Digital History>eXplorations>The Alamo>Accounts Following the Battle>Fernando Urriza

Fernando Urriza (Mexican Colonel), 1859

And as regards the slaughter of the Alamo, Castrion was opposed to putting the men to death. One night, past midnight, when Santa Anna and Castrion were planning an assault, Santa Anna declared that none should survive. It was then inevitable that the fort could hold out but little longer, and Castrion was persuading the commander to spare the lives of the men. Santa Anna was holding in his hand the leg of a chicken which he was eating, and holding it up, he said: "What are the lives of soldiers more than of so many chickens? I tell you, the Alamo must fall, and my orders must be obeyed at all hazards. If our soldiers are driven back, the next line in their rear must force those before them forward, and compel them to scale the walls, cost what it may." I was then acting as Santa Anna's secretary, and ranked as Colonel. My name is Urissa [sic].

After eating, Santa Anna directed me to write out his orders, to the effect that all the companies should be brought out early, declaring that he would take his breakfast in the fort the next morning. His orders were dispatched and I retired. I soon after heard the opening fire. By day-break our soldiers had made a breach, and I understood the garrison had all been killed. At about eight o'clock I went into the fort, and saw Santa Anna walking to and fro. As I bowed, he said to me, pointing to the dead: "These are the chickens. Much blood has been shed; but the battle is over: it was but a small affair."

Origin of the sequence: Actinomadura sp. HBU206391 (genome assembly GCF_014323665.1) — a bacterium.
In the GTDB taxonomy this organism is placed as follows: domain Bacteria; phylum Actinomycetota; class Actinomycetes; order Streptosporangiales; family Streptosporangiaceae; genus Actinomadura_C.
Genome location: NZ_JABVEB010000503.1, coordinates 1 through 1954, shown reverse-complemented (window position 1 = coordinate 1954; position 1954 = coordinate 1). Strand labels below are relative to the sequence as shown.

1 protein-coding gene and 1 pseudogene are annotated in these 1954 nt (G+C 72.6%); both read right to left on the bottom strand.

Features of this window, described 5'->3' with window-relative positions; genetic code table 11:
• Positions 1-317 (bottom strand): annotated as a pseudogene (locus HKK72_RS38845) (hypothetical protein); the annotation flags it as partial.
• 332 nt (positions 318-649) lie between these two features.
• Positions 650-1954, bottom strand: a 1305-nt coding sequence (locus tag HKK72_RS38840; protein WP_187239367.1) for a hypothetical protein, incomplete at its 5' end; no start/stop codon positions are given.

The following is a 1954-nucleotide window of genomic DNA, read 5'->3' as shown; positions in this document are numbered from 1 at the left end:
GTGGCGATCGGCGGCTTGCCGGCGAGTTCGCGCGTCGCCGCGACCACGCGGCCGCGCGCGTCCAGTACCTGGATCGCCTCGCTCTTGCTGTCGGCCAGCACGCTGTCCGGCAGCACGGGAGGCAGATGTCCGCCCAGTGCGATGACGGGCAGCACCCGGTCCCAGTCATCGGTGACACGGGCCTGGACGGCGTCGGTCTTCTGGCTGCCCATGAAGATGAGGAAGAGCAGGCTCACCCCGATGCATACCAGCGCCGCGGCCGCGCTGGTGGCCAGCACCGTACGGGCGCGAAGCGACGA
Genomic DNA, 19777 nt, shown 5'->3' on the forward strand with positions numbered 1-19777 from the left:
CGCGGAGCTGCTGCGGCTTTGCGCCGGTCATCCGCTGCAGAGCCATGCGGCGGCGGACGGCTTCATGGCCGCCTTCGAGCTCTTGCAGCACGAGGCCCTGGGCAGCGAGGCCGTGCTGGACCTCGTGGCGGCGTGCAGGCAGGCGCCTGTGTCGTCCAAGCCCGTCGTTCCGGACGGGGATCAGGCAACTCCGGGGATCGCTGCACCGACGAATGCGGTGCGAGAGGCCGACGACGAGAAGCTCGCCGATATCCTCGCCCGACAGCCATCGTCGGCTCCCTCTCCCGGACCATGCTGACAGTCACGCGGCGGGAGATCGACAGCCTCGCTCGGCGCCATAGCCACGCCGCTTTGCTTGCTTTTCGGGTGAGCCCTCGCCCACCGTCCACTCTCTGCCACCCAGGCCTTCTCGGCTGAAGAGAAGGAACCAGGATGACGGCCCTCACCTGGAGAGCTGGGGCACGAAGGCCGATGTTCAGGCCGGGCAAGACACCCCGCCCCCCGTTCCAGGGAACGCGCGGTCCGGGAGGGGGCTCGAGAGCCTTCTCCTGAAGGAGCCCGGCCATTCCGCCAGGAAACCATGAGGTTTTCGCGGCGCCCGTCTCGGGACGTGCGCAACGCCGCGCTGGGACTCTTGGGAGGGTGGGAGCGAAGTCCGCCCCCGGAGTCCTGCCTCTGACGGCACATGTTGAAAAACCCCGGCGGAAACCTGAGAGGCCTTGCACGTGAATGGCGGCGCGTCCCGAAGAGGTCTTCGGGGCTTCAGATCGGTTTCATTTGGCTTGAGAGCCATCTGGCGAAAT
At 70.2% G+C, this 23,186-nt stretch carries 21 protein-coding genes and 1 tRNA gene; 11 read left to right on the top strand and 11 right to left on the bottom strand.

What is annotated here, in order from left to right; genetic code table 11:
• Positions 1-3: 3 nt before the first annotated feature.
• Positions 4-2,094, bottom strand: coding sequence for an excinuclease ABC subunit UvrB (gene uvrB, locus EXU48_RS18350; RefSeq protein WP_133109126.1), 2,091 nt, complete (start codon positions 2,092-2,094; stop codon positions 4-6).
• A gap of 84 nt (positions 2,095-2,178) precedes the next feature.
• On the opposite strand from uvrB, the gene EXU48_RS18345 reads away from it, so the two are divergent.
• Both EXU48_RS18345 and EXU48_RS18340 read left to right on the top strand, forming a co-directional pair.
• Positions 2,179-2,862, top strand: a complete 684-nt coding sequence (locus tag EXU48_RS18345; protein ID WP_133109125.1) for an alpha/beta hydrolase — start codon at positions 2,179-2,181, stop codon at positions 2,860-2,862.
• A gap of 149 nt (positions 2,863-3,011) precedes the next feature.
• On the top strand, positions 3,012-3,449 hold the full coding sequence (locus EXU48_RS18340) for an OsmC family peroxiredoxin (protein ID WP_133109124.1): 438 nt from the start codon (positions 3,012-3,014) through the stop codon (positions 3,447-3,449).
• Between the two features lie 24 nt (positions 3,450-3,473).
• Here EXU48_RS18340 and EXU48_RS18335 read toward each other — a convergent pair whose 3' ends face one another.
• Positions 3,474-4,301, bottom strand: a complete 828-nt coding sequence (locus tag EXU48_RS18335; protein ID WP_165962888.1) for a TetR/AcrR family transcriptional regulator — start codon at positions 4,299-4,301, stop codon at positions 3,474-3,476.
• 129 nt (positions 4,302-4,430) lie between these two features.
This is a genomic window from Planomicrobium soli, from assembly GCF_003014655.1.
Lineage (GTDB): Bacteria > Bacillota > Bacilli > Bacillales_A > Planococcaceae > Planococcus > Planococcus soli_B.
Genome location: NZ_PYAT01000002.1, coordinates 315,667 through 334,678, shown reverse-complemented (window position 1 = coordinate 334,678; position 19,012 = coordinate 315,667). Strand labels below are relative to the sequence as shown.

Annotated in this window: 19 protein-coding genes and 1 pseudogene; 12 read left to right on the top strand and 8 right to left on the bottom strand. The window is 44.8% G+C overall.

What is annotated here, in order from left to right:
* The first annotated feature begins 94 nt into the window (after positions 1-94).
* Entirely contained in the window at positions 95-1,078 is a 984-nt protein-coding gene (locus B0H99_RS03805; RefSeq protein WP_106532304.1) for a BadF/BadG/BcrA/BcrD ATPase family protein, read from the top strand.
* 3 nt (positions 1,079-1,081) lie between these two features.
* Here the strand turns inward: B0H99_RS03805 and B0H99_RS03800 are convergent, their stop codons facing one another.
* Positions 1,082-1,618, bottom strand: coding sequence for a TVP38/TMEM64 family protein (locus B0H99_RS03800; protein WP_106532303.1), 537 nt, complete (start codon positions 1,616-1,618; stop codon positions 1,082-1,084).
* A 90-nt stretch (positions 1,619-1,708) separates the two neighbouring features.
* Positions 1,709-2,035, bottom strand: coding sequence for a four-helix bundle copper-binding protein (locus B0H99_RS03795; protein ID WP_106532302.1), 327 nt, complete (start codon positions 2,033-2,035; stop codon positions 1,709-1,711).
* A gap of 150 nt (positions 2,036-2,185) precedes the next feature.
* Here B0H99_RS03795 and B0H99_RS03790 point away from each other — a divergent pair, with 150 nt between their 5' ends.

As I was surveying the dreadful scene before us, I observed Castrion coming out of one of the quarters, leading a venerable-looking old man by the hand; he was tall, his face was red, and he stooped forward as he walked. The President stopped abruptly, when Castrion, leaving his prisoner, advanced some four or five paces towards us, and with his graceful bow, said: "My General, I have spared the life of this venerable old man, and taken him prisoner." Raising his head, Santa Anna replied. "What right have you to disobey my orders? I want no prisoners," and waving his hand to a file of soldiers, he said, "Soldiers, shoot that man,'' and almost instantly he fell, pierced with a volley of balls. Castrion turned aside with tears in his eyes, and my heart was too full to speak. So there was not a man left. Even a cat that was soon after seen running through the fort, was shot, as the soldiers exclaimed: "It is not a cat, but an American." [In response to the question of "What was that old man's name?" asked by Nicholas Labadie, Urriza replied] I believe they called him Coket.


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